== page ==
State v. Harris

Annotate this Case

354 S.E.2d 222 (1987)

319 N.C. 383

STATE of North Carolina v. Alton Eugene HARRIS, Jr.

No. 743A85.

Supreme Court of North Carolina.

April 7, 1987.

*223 Lacy H. Thornburg, Atty. Gen. by William N. Farrell, Jr., Sp. Deputy Atty. Gen., Raleigh, for the State.

Ann B. Petersen, Chapel Hill, for defendant-appellant.

WEBB, Justice.

The defendant first assigns error to the denial of his motion to dismiss made pursuant to N.C.G.S. § 15-173 and N.C.G.S. § 15A-1227(a)(1) on the ground there was not sufficient evidence to sustain a conviction of felony murder. This Court in State v. McDougall, 308 N.C. 1, 301 S.E.2d 308 (1983), dealt with the sufficiency of the evidence to support a conviction of felony murder based on the underlying felony of attempted rape. In McDougall the evidence was that the victim's body was found on its back with the legs spread wide, her feet nearly up to her buttocks, knees raised and apart, and the victim's nightgown drawn up to her upper chest, exposing her left breast. Many of the wounds had been inflicted while the victim was in a prone position. The defendant was arrested shortly after the body was discovered and found to have blood on his clothes which was of the same type as that of the victim. This Court said, "These facts support a reasonable inference that McDougall caught Diane Parker in the yard, knocked or threw her to the ground on her back, pulled her nightgown up over her chest, *224 and parted her legs in an attempt to rape her. She resisted and fought back, and McDougall stabbed her to death. This evidence is sufficient to survive a motion for nonsuit on the theory of murder during an attempted rape."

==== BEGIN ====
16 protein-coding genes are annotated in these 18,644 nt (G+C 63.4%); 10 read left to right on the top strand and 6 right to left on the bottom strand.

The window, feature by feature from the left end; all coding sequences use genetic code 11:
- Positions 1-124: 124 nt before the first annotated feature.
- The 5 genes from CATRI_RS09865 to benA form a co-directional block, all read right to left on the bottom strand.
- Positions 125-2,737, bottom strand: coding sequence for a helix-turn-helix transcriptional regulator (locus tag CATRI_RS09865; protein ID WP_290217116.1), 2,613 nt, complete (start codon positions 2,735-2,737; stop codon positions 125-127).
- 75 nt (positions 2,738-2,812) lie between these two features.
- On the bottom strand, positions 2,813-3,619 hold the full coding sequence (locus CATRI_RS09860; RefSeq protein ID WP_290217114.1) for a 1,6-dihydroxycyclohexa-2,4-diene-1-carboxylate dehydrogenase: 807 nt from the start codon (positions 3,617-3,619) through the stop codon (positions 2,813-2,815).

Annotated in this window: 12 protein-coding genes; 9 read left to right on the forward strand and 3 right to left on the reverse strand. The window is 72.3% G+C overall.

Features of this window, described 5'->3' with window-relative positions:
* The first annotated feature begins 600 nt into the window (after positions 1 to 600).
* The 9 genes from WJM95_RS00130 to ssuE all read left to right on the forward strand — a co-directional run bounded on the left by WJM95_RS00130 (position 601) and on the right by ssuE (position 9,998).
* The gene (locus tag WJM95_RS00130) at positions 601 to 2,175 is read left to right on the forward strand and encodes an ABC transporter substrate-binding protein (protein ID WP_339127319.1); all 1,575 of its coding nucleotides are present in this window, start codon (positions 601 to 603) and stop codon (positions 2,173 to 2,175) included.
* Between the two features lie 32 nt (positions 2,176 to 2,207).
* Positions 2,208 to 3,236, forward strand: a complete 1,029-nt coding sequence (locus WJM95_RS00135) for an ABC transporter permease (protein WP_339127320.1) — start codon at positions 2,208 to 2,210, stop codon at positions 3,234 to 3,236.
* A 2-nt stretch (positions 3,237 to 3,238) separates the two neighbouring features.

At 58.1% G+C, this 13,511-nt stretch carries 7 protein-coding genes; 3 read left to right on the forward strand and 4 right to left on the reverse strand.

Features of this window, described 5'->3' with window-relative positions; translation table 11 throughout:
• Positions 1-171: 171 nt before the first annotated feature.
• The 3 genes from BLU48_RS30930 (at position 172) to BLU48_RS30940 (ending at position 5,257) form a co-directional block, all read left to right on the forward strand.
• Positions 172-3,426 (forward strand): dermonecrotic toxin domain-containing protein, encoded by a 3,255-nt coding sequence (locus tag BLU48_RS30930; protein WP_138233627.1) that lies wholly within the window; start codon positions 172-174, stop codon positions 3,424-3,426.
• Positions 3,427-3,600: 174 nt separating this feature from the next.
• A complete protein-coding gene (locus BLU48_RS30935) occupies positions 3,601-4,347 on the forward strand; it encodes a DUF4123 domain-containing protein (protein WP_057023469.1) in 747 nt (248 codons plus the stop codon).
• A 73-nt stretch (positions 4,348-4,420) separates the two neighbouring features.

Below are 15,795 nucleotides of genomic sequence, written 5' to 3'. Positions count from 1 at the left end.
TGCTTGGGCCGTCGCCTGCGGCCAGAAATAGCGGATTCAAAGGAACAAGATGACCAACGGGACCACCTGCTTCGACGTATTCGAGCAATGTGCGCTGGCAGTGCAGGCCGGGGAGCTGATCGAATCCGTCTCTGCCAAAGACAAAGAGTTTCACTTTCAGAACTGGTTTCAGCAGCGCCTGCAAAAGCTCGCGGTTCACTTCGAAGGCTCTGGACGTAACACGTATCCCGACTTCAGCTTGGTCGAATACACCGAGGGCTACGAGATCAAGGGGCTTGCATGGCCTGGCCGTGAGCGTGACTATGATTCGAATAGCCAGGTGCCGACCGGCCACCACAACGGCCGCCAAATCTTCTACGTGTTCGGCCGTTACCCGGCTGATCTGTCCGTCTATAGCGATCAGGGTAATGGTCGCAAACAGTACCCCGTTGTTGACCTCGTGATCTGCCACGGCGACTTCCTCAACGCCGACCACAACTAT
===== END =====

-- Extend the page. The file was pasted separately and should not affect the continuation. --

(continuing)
The salient facts in McDougall are remarkably similar to the facts of this case. The body of each victim was found on its back. The legs of each victim had been spread apart. The nightgown of the victim in McDougall had been pulled up over the body. The sweat pants of Ms. Golkho had been removed. Panties were entwined within the sweat pants as if the sweat pants and panties were removed at the same time. Both victims had multiple stab wounds. The clothes of both defendants had blood on them of the same type as that of the victims. As in McDougall we hold the evidence in this case supports an inference that the defendant knocked or threw Ms. Golkho to the floor, forcibly removed her sweat pants and parted her legs in an attempt to rape her. It further supports the inference that she resisted and the defendant stabbed her to death. This is sufficient evidence to survive a motion to dismiss.